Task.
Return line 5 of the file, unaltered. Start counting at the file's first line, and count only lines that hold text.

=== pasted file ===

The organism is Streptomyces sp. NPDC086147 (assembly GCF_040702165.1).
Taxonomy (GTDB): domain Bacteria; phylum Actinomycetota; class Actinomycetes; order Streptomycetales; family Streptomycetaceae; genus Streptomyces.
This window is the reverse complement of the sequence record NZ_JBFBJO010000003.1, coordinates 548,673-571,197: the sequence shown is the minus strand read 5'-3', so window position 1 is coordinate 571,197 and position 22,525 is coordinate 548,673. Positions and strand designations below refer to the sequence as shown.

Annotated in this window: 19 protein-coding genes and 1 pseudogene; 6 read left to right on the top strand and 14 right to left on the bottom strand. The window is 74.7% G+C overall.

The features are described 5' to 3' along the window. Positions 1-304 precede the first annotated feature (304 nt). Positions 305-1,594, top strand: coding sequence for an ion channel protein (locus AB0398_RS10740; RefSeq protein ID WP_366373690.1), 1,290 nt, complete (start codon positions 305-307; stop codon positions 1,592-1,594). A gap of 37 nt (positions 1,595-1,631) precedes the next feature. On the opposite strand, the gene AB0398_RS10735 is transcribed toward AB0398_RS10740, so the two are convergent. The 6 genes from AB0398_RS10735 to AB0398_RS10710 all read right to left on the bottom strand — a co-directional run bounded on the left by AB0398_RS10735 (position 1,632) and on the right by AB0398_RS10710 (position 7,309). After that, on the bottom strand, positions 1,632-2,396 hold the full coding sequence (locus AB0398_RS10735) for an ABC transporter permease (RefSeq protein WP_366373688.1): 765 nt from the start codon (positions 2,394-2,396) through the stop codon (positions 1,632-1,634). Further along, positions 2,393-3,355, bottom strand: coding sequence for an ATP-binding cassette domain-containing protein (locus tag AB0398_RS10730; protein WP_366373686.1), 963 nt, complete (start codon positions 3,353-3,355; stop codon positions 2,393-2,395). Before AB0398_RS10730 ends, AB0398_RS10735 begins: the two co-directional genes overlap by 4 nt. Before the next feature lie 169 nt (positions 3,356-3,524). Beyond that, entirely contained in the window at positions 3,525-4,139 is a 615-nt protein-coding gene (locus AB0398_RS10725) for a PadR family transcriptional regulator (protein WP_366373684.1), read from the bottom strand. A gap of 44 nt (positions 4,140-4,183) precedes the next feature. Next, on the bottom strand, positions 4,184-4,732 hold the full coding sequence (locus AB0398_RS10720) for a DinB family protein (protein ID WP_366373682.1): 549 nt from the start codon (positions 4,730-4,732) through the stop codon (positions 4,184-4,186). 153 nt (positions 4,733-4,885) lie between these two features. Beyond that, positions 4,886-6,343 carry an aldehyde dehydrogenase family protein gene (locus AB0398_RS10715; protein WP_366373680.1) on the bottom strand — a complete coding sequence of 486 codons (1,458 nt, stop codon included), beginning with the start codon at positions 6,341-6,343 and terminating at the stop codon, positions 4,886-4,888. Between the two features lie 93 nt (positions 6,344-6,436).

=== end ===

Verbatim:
The features are described 5' to 3' along the window. Positions 1-304 precede the first annotated feature (304 nt). Positions 305-1,594, top strand: coding sequence for an ion channel protein (locus AB0398_RS10740; RefSeq protein ID WP_366373690.1), 1,290 nt, complete (start codon positions 305-307; stop codon positions 1,592-1,594). A gap of 37 nt (positions 1,595-1,631) precedes the next feature. On the opposite strand, the gene AB0398_RS10735 is transcribed toward AB0398_RS10740, so the two are convergent. The 6 genes from AB0398_RS10735 to AB0398_RS10710 all read right to left on the bottom strand — a co-directional run bounded on the left by AB0398_RS10735 (position 1,632) and on the right by AB0398_RS10710 (position 7,309). After that, on the bottom strand, positions 1,632-2,396 hold the full coding sequence (locus AB0398_RS10735) for an ABC transporter permease (RefSeq protein WP_366373688.1): 765 nt from the start codon (positions 2,394-2,396) through the stop codon (positions 1,632-1,634). Further along, positions 2,393-3,355, bottom strand: coding sequence for an ATP-binding cassette domain-containing protein (locus tag AB0398_RS10730; protein WP_366373686.1), 963 nt, complete (start codon positions 3,353-3,355; stop codon positions 2,393-2,395). Before AB0398_RS10730 ends, AB0398_RS10735 begins: the two co-directional genes overlap by 4 nt. Before the next feature lie 169 nt (positions 3,356-3,524). Beyond that, entirely contained in the window at positions 3,525-4,139 is a 615-nt protein-coding gene (locus AB0398_RS10725) for a PadR family transcriptional regulator (protein WP_366373684.1), read from the bottom strand. A gap of 44 nt (positions 4,140-4,183) precedes the next feature. Next, on the bottom strand, positions 4,184-4,732 hold the full coding sequence (locus AB0398_RS10720) for a DinB family protein (protein ID WP_366373682.1): 549 nt from the start codon (positions 4,730-4,732) through the stop codon (positions 4,184-4,186). 153 nt (positions 4,733-4,885) lie between these two features. Beyond that, positions 4,886-6,343 carry an aldehyde dehydrogenase family protein gene (locus AB0398_RS10715; protein WP_366373680.1) on the bottom strand — a complete coding sequence of 486 codons (1,458 nt, stop codon included), beginning with the start codon at positions 6,341-6,343 and terminating at the stop codon, positions 4,886-4,888. Between the two features lie 93 nt (positions 6,344-6,436).